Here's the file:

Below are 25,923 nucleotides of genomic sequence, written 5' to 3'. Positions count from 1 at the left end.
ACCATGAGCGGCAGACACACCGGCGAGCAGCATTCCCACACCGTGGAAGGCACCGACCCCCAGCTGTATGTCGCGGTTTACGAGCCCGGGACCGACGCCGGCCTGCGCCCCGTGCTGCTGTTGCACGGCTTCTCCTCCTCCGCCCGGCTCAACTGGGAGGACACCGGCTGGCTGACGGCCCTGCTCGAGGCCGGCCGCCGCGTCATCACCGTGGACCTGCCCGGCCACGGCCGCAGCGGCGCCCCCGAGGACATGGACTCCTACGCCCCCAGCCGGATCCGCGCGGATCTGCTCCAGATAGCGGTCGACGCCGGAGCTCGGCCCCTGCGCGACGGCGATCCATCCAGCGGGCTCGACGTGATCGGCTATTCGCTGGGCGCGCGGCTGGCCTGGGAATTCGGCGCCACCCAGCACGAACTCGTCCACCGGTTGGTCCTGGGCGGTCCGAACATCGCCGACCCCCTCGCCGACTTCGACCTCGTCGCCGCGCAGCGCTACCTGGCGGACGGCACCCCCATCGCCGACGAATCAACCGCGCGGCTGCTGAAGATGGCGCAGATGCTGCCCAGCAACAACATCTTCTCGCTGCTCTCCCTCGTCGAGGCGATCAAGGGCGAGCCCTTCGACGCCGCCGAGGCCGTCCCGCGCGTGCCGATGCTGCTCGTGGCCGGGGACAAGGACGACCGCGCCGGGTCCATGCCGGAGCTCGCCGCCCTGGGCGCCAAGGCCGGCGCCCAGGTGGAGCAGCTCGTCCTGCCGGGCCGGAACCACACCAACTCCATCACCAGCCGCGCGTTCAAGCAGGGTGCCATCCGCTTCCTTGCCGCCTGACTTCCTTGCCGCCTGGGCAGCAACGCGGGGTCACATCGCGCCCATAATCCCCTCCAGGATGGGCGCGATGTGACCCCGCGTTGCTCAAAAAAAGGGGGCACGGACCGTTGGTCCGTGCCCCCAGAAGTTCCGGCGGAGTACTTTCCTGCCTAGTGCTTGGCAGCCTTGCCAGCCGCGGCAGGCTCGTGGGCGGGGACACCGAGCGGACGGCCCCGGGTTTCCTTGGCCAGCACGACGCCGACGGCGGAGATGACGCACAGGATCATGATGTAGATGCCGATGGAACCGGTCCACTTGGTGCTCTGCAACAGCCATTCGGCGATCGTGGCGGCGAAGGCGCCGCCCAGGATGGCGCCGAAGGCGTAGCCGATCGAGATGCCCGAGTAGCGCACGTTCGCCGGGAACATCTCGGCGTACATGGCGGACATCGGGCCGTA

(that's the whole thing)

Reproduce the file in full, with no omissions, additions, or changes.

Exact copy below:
Below are 25,923 nucleotides of genomic sequence, written 5' to 3'. Positions count from 1 at the left end.
ACCATGAGCGGCAGACACACCGGCGAGCAGCATTCCCACACCGTGGAAGGCACCGACCCCCAGCTGTATGTCGCGGTTTACGAGCCCGGGACCGACGCCGGCCTGCGCCCCGTGCTGCTGTTGCACGGCTTCTCCTCCTCCGCCCGGCTCAACTGGGAGGACACCGGCTGGCTGACGGCCCTGCTCGAGGCCGGCCGCCGCGTCATCACCGTGGACCTGCCCGGCCACGGCCGCAGCGGCGCCCCCGAGGACATGGACTCCTACGCCCCCAGCCGGATCCGCGCGGATCTGCTCCAGATAGCGGTCGACGCCGGAGCTCGGCCCCTGCGCGACGGCGATCCATCCAGCGGGCTCGACGTGATCGGCTATTCGCTGGGCGCGCGGCTGGCCTGGGAATTCGGCGCCACCCAGCACGAACTCGTCCACCGGTTGGTCCTGGGCGGTCCGAACATCGCCGACCCCCTCGCCGACTTCGACCTCGTCGCCGCGCAGCGCTACCTGGCGGACGGCACCCCCATCGCCGACGAATCAACCGCGCGGCTGCTGAAGATGGCGCAGATGCTGCCCAGCAACAACATCTTCTCGCTGCTCTCCCTCGTCGAGGCGATCAAGGGCGAGCCCTTCGACGCCGCCGAGGCCGTCCCGCGCGTGCCGATGCTGCTCGTGGCCGGGGACAAGGACGACCGCGCCGGGTCCATGCCGGAGCTCGCCGCCCTGGGCGCCAAGGCCGGCGCCCAGGTGGAGCAGCTCGTCCTGCCGGGCCGGAACCACACCAACTCCATCACCAGCCGCGCGTTCAAGCAGGGTGCCATCCGCTTCCTTGCCGCCTGACTTCCTTGCCGCCTGGGCAGCAACGCGGGGTCACATCGCGCCCATAATCCCCTCCAGGATGGGCGCGATGTGACCCCGCGTTGCTCAAAAAAAGGGGGCACGGACCGTTGGTCCGTGCCCCCAGAAGTTCCGGCGGAGTACTTTCCTGCCTAGTGCTTGGCAGCCTTGCCAGCCGCGGCAGGCTCGTGGGCGGGGACACCGAGCGGACGGCCCCGGGTTTCCTTGGCCAGCACGACGCCGACGGCGGAGATGACGCACAGGATCATGATGTAGATGCCGATGGAACCGGTCCACTTGGTGCTCTGCAACAGCCATTCGGCGATCGTGGCGGCGAAGGCGCCGCCCAGGATGGCGCCGAAGGCGTAGCCGATCGAGATGCCCGAGTAGCGCACGTTCGCCGGGAACATCTCGGCGTACATGGCGGACATCGGGCCGTA